The doer and the thinker, no allowance for the other – Gerald “Little Milton” Bostock

A disinterested observer might conclude that there have been two Donald Trumps. There is the doer, someone who had some significant accomplishments during his Presidency. Some good, some bad; they were concrete actions attached to reality, and generally of a practical, transactional form that didn’t stray outside the normal lanes of American politics. History will be the ultimate judge of those actions.

Then there is the thinker. Herein we find the man who gibbered endlessly on Twitter, who spouted half-truths and outright lies with total conviction, who presented as a carnival barker and pro-wrestling trash talker, whipping up his followers into fervency and frenzy, who engineered a highly unlikely victory in 2016… and who ultimately fell prey to his own hype. Herein was the man of dubious character and thin skin, who engendered a loathing far in excess of what his policies might otherwise have prompted.

Some loved his boorish and in-your-face manner, figuring that the lizards in DC are even worse people who hide behind more genteel veneers while they do unto the populace. And, after a fashion, they’ve got a point. Trump was a giant eye poke to the DC machine, and a deserved one at that. It’s also the case that this low character wasn’t exactly unique in Presidential history. Trump’s outwardly head-and-shoulders worse than his predecessors in this, but that doesn’t exactly make LBJ or Nixon or Jackson or Buchanan or Wilson or FDR moral stalwarts.

If, two or three weeks ago, after exhausting the myriad legal options available to him for challenging the electoral outcome, Trump had admitted defeat, and accepted the loss with ‘the people have spoken and it’s time to move on,’ he’d have retained that “low character” title while remaining within the normal bounds of the Presidency, no matter the histrionics that have accompanied his term. His successes and his failures would have been matters of routine history, after the hot tempers of both his supporters and his detractors cooled with time.

All but for one epic failure.

The lore of the Lord of the Rings begins with the forging of twenty rings. Three for the Elves, seven for the Dwarves, and nine for the Men, all ruled by the One Ring. That One Ring corrupted the others.

Similarly, Trump’s one failure: his refusal to accept his loss, coupled with his continued Big Lie assertion that the election was stolen despite an endless string of failures to make a case compelling enough for the courts to consider, has corrupted the entirety of his Presidency, thanks to a riot at the Capitol that was born of his inflammatory rhetoric and a successful inculcation into his followers of the ‘stolen election’ fantasy.

This failure will corrupt everything he did, including his successes in the Middle East, on tax policy, and on deregulation. It’ll also provoke contrarian responses in the wrong places, including China and Iran. Worst of all, it’ll give the Democrats, whose agenda was already shaping up to be rather abysmal, ample reason to ignore any message of moderation from this past election (and that message was clear. They lost 11 seats in the House, and would have not reached even their 50-50 split in the Senate were it not for Trump’s antics).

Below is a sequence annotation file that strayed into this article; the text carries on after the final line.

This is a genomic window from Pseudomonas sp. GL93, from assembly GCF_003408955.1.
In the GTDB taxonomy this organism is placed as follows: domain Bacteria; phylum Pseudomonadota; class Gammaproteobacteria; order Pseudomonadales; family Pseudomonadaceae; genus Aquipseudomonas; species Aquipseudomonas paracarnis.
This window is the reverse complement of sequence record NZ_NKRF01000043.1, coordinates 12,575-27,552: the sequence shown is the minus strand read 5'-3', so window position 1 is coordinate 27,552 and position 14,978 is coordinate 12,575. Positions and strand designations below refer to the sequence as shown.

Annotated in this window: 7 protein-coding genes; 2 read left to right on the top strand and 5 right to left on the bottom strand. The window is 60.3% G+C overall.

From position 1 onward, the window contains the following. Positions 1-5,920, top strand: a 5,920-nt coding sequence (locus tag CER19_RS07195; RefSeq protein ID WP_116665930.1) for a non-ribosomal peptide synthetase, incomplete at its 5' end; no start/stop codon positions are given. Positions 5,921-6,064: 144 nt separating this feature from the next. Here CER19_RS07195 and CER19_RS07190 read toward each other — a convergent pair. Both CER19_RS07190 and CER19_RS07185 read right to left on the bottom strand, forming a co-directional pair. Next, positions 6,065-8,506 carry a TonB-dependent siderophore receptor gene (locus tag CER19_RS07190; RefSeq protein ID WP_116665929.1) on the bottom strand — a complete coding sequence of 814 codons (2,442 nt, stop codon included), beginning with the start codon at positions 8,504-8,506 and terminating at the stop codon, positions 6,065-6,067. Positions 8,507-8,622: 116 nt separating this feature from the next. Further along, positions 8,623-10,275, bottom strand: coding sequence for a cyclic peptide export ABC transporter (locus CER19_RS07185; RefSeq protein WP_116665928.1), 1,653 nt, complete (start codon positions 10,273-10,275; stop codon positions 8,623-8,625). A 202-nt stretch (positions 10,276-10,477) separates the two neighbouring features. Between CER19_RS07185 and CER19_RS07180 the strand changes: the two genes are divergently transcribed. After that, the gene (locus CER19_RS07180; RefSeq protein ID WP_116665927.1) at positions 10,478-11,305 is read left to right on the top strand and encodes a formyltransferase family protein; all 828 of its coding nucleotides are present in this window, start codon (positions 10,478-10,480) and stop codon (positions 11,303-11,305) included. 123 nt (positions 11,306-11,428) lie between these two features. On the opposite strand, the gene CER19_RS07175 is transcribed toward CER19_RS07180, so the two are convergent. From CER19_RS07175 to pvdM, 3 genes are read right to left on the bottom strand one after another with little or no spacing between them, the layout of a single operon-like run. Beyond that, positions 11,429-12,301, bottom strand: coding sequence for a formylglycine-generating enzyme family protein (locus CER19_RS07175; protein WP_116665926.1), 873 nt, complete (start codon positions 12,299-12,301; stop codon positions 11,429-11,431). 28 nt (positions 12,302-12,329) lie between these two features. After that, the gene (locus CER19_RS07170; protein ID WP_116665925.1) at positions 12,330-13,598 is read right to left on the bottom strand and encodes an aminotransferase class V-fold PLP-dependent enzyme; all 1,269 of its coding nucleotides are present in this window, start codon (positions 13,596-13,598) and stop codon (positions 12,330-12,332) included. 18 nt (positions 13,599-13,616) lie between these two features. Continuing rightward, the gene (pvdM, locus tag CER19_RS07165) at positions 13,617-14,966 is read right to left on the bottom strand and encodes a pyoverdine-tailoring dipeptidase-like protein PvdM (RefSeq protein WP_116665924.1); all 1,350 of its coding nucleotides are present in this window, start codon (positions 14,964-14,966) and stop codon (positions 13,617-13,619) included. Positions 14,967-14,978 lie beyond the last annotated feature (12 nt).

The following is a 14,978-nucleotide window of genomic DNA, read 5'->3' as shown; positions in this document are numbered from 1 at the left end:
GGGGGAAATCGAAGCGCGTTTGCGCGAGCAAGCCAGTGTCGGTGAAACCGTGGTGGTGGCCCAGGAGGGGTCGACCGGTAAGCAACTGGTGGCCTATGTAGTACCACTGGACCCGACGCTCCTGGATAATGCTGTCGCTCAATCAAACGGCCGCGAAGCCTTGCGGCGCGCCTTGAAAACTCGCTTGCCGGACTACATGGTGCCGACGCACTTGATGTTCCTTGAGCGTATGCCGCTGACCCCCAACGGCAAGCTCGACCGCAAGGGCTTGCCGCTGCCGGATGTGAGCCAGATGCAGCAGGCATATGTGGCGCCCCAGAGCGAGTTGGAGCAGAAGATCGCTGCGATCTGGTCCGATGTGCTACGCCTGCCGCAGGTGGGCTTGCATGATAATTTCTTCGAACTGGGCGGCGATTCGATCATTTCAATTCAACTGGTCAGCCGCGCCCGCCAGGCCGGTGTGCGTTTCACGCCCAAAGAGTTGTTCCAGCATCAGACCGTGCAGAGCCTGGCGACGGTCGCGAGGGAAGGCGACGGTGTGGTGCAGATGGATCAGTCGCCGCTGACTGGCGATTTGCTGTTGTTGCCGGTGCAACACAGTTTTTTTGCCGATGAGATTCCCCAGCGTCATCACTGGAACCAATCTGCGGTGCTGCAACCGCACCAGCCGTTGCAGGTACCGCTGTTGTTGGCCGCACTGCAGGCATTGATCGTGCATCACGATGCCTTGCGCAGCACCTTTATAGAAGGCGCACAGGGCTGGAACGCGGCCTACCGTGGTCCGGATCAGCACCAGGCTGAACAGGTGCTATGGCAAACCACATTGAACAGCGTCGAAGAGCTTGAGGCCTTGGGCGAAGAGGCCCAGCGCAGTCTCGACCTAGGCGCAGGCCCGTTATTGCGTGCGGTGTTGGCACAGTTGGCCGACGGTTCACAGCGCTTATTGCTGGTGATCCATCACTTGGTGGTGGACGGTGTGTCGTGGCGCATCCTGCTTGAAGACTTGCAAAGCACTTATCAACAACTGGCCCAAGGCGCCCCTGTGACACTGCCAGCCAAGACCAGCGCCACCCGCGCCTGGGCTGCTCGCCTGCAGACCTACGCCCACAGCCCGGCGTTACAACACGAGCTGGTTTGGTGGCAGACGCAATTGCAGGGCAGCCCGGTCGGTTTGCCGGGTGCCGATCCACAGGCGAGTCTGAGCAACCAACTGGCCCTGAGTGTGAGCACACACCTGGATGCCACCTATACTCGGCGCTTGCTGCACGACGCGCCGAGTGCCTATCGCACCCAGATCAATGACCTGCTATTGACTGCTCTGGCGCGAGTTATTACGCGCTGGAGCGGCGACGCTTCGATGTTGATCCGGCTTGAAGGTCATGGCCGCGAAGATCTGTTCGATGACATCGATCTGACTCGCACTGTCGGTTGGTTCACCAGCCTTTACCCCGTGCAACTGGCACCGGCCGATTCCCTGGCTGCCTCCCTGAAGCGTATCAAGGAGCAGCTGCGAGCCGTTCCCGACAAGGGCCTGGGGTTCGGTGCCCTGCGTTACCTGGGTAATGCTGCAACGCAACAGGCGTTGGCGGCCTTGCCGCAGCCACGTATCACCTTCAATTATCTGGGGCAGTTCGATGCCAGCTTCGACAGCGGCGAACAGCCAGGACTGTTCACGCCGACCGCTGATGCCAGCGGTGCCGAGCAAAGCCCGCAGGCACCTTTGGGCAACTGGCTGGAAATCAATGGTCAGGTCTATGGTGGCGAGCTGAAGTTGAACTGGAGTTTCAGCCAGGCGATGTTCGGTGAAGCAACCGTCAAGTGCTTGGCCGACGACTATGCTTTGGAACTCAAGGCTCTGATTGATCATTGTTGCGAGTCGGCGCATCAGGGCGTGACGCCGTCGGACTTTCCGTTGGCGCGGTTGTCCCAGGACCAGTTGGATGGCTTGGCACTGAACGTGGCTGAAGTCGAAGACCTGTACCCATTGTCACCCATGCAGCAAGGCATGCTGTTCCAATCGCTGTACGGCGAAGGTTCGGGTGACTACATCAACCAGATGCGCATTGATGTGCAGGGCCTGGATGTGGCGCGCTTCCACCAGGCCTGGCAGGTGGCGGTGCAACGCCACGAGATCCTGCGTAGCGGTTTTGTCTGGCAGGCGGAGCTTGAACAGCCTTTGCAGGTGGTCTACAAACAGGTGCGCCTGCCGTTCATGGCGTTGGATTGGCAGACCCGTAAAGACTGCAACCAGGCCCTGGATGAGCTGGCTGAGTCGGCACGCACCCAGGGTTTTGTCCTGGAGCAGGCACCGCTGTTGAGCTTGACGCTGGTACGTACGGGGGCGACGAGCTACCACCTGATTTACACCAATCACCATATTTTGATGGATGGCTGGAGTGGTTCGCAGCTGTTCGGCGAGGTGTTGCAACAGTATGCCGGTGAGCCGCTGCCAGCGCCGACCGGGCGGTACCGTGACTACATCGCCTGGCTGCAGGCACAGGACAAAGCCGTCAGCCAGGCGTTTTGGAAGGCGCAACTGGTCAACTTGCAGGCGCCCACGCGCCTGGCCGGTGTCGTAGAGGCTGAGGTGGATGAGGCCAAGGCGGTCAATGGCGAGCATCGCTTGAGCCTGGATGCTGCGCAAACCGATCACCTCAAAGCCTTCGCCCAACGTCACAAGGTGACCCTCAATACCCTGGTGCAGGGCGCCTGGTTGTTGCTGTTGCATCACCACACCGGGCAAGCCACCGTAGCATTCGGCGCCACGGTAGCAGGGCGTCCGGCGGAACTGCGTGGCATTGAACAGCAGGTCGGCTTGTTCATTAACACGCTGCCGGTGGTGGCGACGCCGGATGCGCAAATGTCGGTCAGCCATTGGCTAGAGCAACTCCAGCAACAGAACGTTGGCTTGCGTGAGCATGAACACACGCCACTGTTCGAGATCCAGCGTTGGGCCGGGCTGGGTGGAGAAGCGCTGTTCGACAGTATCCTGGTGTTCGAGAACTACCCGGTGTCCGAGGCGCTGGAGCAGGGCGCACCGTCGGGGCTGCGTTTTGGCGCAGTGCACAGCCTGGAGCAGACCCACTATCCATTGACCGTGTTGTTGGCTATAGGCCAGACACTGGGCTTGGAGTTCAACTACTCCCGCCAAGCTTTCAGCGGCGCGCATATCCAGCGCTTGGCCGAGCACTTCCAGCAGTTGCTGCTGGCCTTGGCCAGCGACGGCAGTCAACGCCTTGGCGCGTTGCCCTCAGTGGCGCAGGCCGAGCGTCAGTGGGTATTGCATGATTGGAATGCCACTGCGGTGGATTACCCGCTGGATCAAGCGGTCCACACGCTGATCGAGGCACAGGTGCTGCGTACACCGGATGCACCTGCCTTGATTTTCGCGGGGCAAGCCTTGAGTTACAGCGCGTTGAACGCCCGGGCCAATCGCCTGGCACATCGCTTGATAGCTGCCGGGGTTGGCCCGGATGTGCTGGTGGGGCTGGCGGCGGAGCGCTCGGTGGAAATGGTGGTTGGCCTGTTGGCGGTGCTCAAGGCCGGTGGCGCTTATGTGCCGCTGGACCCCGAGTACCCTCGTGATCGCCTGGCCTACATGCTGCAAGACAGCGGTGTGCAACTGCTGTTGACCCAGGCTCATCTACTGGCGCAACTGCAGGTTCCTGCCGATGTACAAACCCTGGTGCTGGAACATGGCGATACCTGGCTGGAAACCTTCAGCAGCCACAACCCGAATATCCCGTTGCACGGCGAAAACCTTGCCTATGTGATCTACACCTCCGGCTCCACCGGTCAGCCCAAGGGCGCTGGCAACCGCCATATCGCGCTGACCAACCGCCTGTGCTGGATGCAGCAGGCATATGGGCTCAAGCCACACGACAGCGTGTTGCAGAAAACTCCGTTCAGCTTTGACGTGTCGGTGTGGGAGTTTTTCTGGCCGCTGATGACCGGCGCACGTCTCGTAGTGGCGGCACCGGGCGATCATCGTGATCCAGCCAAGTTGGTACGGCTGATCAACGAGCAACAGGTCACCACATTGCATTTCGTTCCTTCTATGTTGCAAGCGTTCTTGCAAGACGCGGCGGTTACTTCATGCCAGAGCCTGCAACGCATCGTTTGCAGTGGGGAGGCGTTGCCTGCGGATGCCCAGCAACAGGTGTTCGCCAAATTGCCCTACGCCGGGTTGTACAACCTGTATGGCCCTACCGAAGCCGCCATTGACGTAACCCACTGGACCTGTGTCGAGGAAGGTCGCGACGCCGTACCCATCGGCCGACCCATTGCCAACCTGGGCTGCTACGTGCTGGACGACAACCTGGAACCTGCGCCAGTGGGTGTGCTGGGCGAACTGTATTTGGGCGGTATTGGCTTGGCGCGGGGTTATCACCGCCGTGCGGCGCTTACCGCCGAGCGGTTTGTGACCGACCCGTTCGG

Trump’s failure here will resonate forward, with a “guilt-by-association” dismissal of all that the Republicans (even those who rejected Trump’s Big Lie) say and put forth, and all that the 74 million who voted for him (even those who accepted the results without squabble) want from government.

Some are using the Democrats’ plans as an excuse to keep screaming about the election, as if “they’re going to ruin the country” predictions are a legitimate excuse to tear it down. They need to stop.

Unfortunately, many won’t, at least based on my social media feeds. This is the other lasting effect of Trump’s failure: continued polarization and rancor. Lefties and Never-Trumpers are beating their chests and demanding that his supporters bow and scrape, and that those who had a mixed view eat a bushel of crow. Trumpists are Rambo-ing “It’s not over!” at anyone who’ll listen and many who won’t.

All because Trump spun a cocoon of delusion for himself and his cultists, and refused to allow it to be opened to the light of day. The “good rings” he forged, the record he built, and any hope of a legacy that runs counter to the MSM’s and Left’s wild hatred are forever debased by the storming of the Capitol by a passel of his true-believers.

It really didn’t have to be this way. Even after the barricades were breached, he could have salvaged it all. That he chose not to is no surprise, sad to say.

Peter Venetoklis

About Peter Venetoklis

I am twice-retired, a former rocket engineer and a former small business owner. At the very least, it makes for interesting party conversation. I'm also a life-long libertarian, I engage in an expanse of entertainments, and I squabble for sport.

Nowadays, I spend a good bit of my time arguing politics and editing this website.

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